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Another word for discontinue

a-z
Verb
  1. To prevent the occurrence or continuation of a movement, action, or operation

      1. To bring or come to an end; stop.
      2. Cessation.
      1. To close (an opening or hole) by covering, filling in, or plugging up:
      2. To constrict (an opening or orifice):
      3. To obstruct or block passage on (a road, for example).
      1. To continue to be in a place or condition:
      2. To remain or sojourn as a guest or lodger:
      3. To linger or wait in order to do or experience something:
      1. A compartment for one domestic animal in a barn or shed.
      2. A booth, cubicle, or stand used by a vendor, as at a market.
      3. A small compartment:
      1. A suspension of movement or progress, especially a temporary one:
      2. To cause to stop:
      3. To stop; pause:
      1. A piece of paper that is a negotiable instrument drawn on a bank and payable on demand to the person identified as the payee. A piece of paper that is a negotiable instrument drawn on a bank and payable on demand to the person identified as the payee.
      1. To put an end to; discontinue:
      2. To come to an end; stop:
      3. To stop performing an activity or action; desist:
      1. To secure or make fast (a rope, for example) by winding on a cleat or pin.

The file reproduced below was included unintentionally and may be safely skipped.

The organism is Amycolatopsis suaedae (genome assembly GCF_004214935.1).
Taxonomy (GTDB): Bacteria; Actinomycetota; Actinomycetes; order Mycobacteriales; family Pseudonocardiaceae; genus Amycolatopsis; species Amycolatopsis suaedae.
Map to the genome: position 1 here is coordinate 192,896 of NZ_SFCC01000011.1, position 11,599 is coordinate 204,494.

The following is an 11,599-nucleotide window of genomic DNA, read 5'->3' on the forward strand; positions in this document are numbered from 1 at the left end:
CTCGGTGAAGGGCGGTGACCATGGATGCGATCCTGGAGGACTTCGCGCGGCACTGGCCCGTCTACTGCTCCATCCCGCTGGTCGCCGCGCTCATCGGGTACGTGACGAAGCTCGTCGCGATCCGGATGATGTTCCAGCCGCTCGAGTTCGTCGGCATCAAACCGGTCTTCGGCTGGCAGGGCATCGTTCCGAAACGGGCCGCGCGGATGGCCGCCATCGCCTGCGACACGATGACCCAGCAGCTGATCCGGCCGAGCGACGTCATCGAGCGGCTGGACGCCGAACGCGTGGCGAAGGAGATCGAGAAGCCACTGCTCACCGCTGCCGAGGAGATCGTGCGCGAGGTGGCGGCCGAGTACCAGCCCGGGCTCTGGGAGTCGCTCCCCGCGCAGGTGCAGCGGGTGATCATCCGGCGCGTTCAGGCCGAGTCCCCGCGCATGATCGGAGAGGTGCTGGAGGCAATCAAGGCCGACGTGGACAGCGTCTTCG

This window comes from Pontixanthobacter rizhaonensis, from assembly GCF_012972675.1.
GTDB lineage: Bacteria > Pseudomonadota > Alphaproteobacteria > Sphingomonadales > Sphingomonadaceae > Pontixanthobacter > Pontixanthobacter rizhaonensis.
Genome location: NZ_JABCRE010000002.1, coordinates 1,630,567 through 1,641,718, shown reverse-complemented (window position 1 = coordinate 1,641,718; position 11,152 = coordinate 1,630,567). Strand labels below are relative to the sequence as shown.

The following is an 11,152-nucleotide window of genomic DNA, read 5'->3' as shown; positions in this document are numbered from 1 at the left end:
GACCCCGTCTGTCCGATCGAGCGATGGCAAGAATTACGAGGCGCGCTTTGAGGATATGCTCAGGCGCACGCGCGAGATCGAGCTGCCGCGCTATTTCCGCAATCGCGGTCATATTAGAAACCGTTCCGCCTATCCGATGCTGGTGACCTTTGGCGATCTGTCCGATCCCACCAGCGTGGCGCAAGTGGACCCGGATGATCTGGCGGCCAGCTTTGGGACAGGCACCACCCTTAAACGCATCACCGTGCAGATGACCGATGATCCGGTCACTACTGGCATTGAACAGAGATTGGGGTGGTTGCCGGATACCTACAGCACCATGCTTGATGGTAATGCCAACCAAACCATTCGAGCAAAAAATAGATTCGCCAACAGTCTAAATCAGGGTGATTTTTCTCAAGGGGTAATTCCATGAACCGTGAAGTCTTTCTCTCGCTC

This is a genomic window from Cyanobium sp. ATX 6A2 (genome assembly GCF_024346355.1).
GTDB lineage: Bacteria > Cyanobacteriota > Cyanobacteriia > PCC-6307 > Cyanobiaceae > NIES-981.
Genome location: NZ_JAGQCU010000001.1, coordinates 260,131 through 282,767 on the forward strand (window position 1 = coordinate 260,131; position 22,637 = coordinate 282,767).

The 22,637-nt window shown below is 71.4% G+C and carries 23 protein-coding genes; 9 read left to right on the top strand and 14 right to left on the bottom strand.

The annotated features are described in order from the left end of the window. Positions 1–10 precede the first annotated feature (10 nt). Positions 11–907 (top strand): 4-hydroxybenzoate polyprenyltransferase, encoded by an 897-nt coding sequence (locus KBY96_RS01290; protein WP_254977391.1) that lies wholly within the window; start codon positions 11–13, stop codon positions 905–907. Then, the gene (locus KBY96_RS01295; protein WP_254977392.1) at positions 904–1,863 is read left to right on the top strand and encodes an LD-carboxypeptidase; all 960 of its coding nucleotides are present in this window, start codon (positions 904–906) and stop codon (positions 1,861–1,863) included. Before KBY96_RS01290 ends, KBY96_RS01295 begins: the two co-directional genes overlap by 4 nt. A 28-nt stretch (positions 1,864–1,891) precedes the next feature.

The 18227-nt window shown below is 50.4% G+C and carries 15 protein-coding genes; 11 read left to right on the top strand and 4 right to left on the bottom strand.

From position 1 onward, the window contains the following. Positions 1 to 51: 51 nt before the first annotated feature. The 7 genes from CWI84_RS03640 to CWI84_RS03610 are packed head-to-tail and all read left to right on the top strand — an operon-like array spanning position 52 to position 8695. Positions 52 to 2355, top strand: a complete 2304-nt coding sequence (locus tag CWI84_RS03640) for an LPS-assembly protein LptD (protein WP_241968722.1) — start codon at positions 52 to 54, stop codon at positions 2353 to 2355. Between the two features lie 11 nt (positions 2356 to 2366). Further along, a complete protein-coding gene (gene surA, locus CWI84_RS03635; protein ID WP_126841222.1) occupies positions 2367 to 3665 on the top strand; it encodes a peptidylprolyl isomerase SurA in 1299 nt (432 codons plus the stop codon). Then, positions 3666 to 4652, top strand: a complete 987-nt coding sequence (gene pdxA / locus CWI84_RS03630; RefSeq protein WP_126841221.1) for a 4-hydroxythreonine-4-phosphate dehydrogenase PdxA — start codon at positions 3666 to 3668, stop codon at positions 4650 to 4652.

2. To provide security to (a climber) by paying out or drawing in rope, often through a braking device, in readiness to break a potential fall.
      3. To cause to stop.
      1. To stop; check:
      2. To seize and hold under the authority of law.
      3. To capture and hold briefly (the attention, for example); engage.
  2. To stop suddenly, as a conversation, activity, or relationship

    See also:

    continue

  3. To come to a cessation

      1. To bring or come to an end; stop.
      2. Cessation.
      1. To close (an opening or hole) by covering, filling in, or plugging up:
      2. To constrict (an opening or orifice):
      3. To obstruct or block passage on (a road, for example).
      1. A compartment for one domestic animal in a barn or shed.
      2. A booth, cubicle, or stand used by a vendor, as at a market.
      3. A small compartment:
      1. To cease or discontinue:
      2. To resign from or relinquish:
      3. To depart from; leave:
      1. (idiomatic) to omit
      2. (informal) To desist; to cease.
      3. (intransitive)
      1. A suspension of movement or progress, especially a temporary one:
      2. To cause to stop:
      3. To stop; pause:
      1. A piece of paper that is a negotiable instrument drawn on a bank and payable on demand to the person identified as the payee. A piece of paper that is a negotiable instrument drawn on a bank and payable on demand to the person identified as the payee.
      1. To put an end to; discontinue:
      2. To come to an end; stop:
      3. To stop performing an activity or action; desist:
      1. To secure or make fast (a rope, for example) by winding on a cleat or pin.